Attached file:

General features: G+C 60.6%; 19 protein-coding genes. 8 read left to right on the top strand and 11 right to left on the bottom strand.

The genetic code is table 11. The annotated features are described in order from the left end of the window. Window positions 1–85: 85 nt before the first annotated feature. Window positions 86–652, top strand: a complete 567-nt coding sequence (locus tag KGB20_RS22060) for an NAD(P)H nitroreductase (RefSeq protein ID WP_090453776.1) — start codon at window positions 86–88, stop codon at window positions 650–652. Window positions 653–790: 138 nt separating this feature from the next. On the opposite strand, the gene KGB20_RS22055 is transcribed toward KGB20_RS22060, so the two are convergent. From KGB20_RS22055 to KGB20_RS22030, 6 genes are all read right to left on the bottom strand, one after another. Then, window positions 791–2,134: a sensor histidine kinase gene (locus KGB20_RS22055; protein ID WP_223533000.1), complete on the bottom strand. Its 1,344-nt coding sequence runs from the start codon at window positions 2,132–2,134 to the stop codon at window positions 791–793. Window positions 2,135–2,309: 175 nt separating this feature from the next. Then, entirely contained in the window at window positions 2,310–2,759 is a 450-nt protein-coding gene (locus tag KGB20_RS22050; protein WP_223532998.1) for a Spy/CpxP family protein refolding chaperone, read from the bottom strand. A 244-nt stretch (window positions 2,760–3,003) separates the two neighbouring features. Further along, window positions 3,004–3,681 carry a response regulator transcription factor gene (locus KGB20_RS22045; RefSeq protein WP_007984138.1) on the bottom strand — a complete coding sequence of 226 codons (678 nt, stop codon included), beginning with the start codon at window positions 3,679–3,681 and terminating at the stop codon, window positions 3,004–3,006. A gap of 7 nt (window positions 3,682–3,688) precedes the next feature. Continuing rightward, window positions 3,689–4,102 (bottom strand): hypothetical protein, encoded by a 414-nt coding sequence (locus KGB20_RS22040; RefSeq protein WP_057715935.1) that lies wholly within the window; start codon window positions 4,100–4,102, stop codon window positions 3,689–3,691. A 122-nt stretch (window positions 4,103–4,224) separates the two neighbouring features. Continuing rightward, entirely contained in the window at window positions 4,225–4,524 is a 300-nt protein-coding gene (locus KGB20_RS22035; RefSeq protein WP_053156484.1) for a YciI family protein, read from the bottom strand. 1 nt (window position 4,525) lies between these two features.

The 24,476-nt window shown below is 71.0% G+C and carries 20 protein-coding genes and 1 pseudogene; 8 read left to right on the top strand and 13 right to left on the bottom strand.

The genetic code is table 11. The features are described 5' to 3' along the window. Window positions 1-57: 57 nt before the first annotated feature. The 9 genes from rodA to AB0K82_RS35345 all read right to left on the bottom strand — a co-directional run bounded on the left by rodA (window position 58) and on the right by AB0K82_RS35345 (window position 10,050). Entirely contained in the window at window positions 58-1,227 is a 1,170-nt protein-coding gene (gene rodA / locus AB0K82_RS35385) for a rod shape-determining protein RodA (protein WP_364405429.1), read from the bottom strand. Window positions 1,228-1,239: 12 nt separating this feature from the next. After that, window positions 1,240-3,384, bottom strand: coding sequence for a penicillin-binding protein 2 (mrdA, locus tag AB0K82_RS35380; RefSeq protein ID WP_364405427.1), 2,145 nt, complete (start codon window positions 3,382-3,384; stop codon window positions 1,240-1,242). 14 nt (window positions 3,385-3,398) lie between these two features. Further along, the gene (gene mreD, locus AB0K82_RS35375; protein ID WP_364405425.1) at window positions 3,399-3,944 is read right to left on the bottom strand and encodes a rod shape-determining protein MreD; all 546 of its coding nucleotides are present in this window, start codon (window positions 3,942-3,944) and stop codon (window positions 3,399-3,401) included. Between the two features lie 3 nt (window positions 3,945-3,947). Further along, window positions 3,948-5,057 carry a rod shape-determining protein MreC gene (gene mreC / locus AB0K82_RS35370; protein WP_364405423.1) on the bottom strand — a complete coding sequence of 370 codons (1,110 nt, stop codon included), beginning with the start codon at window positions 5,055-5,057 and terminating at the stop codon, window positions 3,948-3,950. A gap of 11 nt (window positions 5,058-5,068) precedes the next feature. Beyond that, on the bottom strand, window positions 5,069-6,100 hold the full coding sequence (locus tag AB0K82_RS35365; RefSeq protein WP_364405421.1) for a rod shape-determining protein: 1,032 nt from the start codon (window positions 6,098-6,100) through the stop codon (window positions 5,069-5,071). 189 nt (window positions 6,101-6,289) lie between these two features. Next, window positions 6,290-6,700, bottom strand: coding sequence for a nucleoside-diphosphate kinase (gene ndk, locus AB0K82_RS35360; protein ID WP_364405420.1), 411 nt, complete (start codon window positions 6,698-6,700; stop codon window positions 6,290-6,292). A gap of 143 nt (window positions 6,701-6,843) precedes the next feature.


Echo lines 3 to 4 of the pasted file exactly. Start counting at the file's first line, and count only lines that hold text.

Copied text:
The 24,476-nt window shown below is 71.0% G+C and carries 20 protein-coding genes and 1 pseudogene; 8 read left to right on the top strand and 13 right to left on the bottom strand.

The genetic code is table 11. The features are described 5' to 3' along the window. Window positions 1-57: 57 nt before the first annotated feature. The 9 genes from rodA to AB0K82_RS35345 all read right to left on the bottom strand — a co-directional run bounded on the left by rodA (window position 58) and on the right by AB0K82_RS35345 (window position 10,050). Entirely contained in the window at window positions 58-1,227 is a 1,170-nt protein-coding gene (gene rodA / locus AB0K82_RS35385) for a rod shape-determining protein RodA (protein WP_364405429.1), read from the bottom strand. Window positions 1,228-1,239: 12 nt separating this feature from the next. After that, window positions 1,240-3,384, bottom strand: coding sequence for a penicillin-binding protein 2 (mrdA, locus tag AB0K82_RS35380; RefSeq protein ID WP_364405427.1), 2,145 nt, complete (start codon window positions 3,382-3,384; stop codon window positions 1,240-1,242). 14 nt (window positions 3,385-3,398) lie between these two features. Further along, the gene (gene mreD, locus AB0K82_RS35375; protein ID WP_364405425.1) at window positions 3,399-3,944 is read right to left on the bottom strand and encodes a rod shape-determining protein MreD; all 546 of its coding nucleotides are present in this window, start codon (window positions 3,942-3,944) and stop codon (window positions 3,399-3,401) included. Between the two features lie 3 nt (window positions 3,945-3,947). Further along, window positions 3,948-5,057 carry a rod shape-determining protein MreC gene (gene mreC / locus AB0K82_RS35370; protein WP_364405423.1) on the bottom strand — a complete coding sequence of 370 codons (1,110 nt, stop codon included), beginning with the start codon at window positions 5,055-5,057 and terminating at the stop codon, window positions 3,948-3,950. A gap of 11 nt (window positions 5,058-5,068) precedes the next feature. Beyond that, on the bottom strand, window positions 5,069-6,100 hold the full coding sequence (locus tag AB0K82_RS35365; RefSeq protein WP_364405421.1) for a rod shape-determining protein: 1,032 nt from the start codon (window positions 6,098-6,100) through the stop codon (window positions 5,069-5,071). 189 nt (window positions 6,101-6,289) lie between these two features. Next, window positions 6,290-6,700, bottom strand: coding sequence for a nucleoside-diphosphate kinase (gene ndk, locus AB0K82_RS35360; protein ID WP_364405420.1), 411 nt, complete (start codon window positions 6,698-6,700; stop codon window positions 6,290-6,292). A gap of 143 nt (window positions 6,701-6,843) precedes the next feature.